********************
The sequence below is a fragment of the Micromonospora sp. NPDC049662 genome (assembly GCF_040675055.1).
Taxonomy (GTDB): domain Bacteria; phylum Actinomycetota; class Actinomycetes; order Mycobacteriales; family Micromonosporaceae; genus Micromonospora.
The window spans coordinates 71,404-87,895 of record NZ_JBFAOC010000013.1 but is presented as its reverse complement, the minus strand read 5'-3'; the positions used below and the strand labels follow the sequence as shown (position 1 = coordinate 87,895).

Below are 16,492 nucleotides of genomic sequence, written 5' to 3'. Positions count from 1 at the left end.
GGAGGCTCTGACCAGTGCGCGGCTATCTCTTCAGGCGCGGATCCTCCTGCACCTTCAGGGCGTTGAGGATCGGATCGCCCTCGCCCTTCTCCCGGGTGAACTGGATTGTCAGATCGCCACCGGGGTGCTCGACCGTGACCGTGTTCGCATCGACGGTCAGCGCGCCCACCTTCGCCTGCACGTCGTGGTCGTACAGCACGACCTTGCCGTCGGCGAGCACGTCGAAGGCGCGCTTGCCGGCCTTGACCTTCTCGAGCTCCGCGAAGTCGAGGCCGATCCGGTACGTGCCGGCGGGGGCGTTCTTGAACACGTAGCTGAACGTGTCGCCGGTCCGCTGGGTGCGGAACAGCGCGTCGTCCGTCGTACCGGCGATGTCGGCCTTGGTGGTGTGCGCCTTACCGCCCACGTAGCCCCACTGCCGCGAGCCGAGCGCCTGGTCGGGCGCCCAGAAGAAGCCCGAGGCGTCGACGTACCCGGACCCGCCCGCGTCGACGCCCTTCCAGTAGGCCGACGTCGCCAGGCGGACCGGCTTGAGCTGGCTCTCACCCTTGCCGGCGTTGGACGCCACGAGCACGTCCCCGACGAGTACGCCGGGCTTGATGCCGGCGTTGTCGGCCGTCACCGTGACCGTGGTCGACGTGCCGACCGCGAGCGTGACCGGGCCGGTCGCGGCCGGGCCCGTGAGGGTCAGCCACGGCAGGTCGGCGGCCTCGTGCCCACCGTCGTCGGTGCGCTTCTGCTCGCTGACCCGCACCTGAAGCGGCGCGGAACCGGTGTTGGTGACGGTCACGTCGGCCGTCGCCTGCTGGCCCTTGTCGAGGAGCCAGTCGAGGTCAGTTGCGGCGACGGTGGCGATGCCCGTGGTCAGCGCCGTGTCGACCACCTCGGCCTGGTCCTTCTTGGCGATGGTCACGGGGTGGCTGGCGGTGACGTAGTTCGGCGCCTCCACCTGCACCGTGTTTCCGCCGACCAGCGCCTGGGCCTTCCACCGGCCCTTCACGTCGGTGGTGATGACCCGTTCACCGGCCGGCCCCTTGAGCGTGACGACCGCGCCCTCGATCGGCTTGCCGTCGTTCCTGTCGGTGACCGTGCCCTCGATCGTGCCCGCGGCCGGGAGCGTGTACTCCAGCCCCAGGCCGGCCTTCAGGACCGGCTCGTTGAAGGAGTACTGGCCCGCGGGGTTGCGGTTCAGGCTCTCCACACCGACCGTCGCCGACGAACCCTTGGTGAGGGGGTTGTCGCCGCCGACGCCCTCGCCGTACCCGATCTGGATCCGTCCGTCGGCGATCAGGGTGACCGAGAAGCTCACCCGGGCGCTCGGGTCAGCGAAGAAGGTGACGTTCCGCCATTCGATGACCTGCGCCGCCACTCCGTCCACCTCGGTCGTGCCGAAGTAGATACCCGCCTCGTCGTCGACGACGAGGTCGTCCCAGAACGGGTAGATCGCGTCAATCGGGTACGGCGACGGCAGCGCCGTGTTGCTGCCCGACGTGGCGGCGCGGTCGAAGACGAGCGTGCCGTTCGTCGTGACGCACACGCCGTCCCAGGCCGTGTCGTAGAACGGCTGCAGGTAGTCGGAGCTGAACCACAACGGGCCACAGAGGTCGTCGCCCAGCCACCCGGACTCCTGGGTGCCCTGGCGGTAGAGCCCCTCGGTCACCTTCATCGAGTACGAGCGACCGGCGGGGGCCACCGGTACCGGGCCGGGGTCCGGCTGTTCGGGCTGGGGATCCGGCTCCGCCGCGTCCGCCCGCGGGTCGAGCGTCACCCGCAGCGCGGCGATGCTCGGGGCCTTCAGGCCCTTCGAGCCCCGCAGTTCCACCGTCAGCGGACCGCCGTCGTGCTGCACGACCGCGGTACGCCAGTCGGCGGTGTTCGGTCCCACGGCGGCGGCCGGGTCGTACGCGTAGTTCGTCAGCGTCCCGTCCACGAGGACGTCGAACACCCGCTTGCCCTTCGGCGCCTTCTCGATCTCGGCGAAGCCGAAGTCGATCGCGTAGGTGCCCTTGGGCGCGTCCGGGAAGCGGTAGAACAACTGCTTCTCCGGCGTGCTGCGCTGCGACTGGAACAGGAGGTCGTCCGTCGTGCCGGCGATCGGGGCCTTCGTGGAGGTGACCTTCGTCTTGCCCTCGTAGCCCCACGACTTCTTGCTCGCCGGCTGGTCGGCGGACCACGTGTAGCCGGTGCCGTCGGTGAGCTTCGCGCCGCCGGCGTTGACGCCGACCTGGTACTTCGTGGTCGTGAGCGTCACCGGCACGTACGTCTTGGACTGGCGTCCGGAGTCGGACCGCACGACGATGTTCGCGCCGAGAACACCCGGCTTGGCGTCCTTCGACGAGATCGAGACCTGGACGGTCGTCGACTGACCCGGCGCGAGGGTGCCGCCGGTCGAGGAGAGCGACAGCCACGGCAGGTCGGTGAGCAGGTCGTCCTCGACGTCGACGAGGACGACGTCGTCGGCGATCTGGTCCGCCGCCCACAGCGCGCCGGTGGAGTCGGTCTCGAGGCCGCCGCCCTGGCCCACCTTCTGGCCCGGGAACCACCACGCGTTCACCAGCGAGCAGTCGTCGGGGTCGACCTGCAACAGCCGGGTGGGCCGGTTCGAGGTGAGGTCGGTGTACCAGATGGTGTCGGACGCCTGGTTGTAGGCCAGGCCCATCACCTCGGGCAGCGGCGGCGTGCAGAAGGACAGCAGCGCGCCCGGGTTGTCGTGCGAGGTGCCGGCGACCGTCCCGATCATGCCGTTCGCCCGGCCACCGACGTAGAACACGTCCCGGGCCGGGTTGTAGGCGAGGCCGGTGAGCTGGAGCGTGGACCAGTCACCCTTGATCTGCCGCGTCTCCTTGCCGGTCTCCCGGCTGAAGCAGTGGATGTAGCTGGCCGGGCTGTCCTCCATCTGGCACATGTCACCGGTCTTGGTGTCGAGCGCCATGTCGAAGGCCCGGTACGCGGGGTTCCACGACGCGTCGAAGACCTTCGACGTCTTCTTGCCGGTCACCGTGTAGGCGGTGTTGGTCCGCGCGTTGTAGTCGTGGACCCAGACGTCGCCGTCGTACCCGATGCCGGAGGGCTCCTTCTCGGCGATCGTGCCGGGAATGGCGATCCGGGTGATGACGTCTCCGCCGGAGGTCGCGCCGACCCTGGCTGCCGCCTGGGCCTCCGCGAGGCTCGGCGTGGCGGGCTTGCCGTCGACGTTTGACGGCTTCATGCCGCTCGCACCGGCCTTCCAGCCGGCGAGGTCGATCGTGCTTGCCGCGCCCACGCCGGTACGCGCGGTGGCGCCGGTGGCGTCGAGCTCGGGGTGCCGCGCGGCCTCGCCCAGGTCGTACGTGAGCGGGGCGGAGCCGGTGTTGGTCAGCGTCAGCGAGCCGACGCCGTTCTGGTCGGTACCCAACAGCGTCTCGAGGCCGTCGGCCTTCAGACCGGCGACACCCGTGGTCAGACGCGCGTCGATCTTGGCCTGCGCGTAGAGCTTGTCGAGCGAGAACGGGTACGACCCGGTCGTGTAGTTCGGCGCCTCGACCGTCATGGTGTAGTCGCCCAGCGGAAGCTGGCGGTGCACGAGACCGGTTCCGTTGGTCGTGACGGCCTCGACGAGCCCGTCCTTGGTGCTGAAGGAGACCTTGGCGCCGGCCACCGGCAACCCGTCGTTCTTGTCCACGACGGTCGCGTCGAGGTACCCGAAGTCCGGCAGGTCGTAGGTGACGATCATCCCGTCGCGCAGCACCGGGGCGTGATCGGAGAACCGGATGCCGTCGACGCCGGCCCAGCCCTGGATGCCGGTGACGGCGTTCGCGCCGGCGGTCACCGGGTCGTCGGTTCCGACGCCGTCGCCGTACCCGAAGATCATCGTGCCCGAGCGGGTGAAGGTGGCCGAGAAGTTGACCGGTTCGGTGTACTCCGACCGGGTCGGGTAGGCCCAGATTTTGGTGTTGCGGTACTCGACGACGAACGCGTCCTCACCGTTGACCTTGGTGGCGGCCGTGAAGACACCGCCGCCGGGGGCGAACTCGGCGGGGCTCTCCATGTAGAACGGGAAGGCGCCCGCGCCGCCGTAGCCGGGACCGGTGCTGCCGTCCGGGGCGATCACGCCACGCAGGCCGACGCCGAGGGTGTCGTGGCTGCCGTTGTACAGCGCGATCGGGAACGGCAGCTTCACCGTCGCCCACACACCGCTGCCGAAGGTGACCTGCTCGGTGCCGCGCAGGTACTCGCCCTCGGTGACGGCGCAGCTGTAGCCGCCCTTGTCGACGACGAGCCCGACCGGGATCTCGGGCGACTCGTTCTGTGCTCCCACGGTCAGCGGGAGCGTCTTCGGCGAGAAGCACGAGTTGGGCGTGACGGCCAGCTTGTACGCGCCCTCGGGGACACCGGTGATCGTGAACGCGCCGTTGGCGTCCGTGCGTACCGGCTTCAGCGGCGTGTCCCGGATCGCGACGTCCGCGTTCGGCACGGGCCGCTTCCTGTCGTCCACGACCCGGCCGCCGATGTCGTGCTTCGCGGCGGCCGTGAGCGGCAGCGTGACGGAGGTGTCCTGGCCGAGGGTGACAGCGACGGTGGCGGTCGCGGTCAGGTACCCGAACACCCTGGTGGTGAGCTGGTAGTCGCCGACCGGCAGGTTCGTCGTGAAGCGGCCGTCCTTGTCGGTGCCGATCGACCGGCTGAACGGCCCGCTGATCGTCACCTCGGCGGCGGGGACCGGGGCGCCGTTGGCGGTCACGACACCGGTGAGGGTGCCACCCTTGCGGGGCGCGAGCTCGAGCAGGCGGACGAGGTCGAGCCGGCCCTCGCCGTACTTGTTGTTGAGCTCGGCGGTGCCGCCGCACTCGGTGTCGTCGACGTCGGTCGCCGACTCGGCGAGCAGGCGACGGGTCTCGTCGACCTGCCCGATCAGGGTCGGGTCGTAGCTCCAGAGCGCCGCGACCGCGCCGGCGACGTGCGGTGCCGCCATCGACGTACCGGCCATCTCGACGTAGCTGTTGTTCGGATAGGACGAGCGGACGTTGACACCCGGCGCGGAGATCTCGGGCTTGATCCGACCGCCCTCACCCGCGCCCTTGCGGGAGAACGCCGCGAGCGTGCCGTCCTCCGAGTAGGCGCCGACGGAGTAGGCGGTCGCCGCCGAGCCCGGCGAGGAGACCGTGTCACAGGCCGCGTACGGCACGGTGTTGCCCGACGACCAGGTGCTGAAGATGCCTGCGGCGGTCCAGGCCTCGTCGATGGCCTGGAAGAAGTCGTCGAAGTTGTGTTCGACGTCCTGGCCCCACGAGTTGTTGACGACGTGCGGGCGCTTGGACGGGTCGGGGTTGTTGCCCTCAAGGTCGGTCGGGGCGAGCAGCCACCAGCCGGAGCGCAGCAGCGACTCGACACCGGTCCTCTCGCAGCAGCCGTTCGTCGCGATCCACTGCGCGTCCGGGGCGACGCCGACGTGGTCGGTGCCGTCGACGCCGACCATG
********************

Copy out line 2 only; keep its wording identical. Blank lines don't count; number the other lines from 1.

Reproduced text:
Taxonomy (GTDB): domain Bacteria; phylum Actinomycetota; class Actinomycetes; order Mycobacteriales; family Micromonosporaceae; genus Micromonospora.